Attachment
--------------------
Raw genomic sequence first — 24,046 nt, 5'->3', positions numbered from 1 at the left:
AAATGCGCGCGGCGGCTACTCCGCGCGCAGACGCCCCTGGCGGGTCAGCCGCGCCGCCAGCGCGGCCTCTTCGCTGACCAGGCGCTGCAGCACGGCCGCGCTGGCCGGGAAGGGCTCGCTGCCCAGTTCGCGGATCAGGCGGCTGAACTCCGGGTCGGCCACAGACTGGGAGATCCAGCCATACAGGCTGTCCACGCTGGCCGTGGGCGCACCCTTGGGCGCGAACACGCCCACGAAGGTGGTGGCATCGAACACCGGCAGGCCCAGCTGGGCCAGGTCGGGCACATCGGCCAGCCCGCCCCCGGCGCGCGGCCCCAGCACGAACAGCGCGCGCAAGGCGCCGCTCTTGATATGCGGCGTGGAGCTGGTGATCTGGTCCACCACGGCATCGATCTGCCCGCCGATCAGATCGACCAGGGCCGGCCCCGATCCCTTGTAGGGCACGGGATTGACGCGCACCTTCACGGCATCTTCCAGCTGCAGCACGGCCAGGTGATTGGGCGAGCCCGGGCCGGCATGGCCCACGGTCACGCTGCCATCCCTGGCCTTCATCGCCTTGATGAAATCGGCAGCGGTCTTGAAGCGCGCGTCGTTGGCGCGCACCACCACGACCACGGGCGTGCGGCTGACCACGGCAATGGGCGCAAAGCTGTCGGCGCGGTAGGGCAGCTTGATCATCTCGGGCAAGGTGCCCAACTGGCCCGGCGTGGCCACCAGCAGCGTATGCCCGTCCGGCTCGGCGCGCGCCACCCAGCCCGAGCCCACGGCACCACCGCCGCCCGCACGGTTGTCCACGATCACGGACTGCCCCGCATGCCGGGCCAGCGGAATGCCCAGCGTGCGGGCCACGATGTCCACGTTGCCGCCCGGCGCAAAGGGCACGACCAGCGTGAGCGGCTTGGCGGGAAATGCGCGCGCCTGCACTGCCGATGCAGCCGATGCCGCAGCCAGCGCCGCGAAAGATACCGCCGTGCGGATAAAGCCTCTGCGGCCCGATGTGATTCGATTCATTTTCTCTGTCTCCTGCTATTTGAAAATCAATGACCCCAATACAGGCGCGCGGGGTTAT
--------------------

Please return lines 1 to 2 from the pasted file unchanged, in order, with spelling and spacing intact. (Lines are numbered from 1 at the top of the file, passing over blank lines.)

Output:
Raw genomic sequence first — 24,046 nt, 5'->3', positions numbered from 1 at the left:
AAATGCGCGCGGCGGCTACTCCGCGCGCAGACGCCCCTGGCGGGTCAGCCGCGCCGCCAGCGCGGCCTCTTCGCTGACCAGGCGCTGCAGCACGGCCGCGCTGGCCGGGAAGGGCTCGCTGCCCAGTTCGCGGATCAGGCGGCTGAACTCCGGGTCGGCCACAGACTGGGAGATCCAGCCATACAGGCTGTCCACGCTGGCCGTGGGCGCACCCTTGGGCGCGAACACGCCCACGAAGGTGGTGGCATCGAACACCGGCAGGCCCAGCTGGGCCAGGTCGGGCACATCGGCCAGCCCGCCCCCGGCGCGCGGCCCCAGCACGAACAGCGCGCGCAAGGCGCCGCTCTTGATATGCGGCGTGGAGCTGGTGATCTGGTCCACCACGGCATCGATCTGCCCGCCGATCAGATCGACCAGGGCCGGCCCCGATCCCTTGTAGGGCACGGGATTGACGCGCACCTTCACGGCATCTTCCAGCTGCAGCACGGCCAGGTGATTGGGCGAGCCCGGGCCGGCATGGCCCACGGTCACGCTGCCATCCCTGGCCTTCATCGCCTTGATGAAATCGGCAGCGGTCTTGAAGCGCGCGTCGTTGGCGCGCACCACCACGACCACGGGCGTGCGGCTGACCACGGCAATGGGCGCAAAGCTGTCGGCGCGGTAGGGCAGCTTGATCATCTCGGGCAAGGTGCCCAACTGGCCCGGCGTGGCCACCAGCAGCGTATGCCCGTCCGGCTCGGCGCGCGCCACCCAGCCCGAGCCCACGGCACCACCGCCGCCCGCACGGTTGTCCACGATCACGGACTGCCCCGCATGCCGGGCCAGCGGAATGCCCAGCGTGCGGGCCACGATGTCCACGTTGCCGCCCGGCGCAAAGGGCACGACCAGCGTGAGCGGCTTGGCGGGAAATGCGCGCGCCTGCACTGCCGATGCAGCCGATGCCGCAGCCAGCGCCGCGAAAGATACCGCCGTGCGGATAAAGCCTCTGCGGCCCGATGTGATTCGATTCATTTTCTCTGTCTCCTGCTATTTGAAAATCAATGACCCCAATACAGGCGCGCGGGGTTAT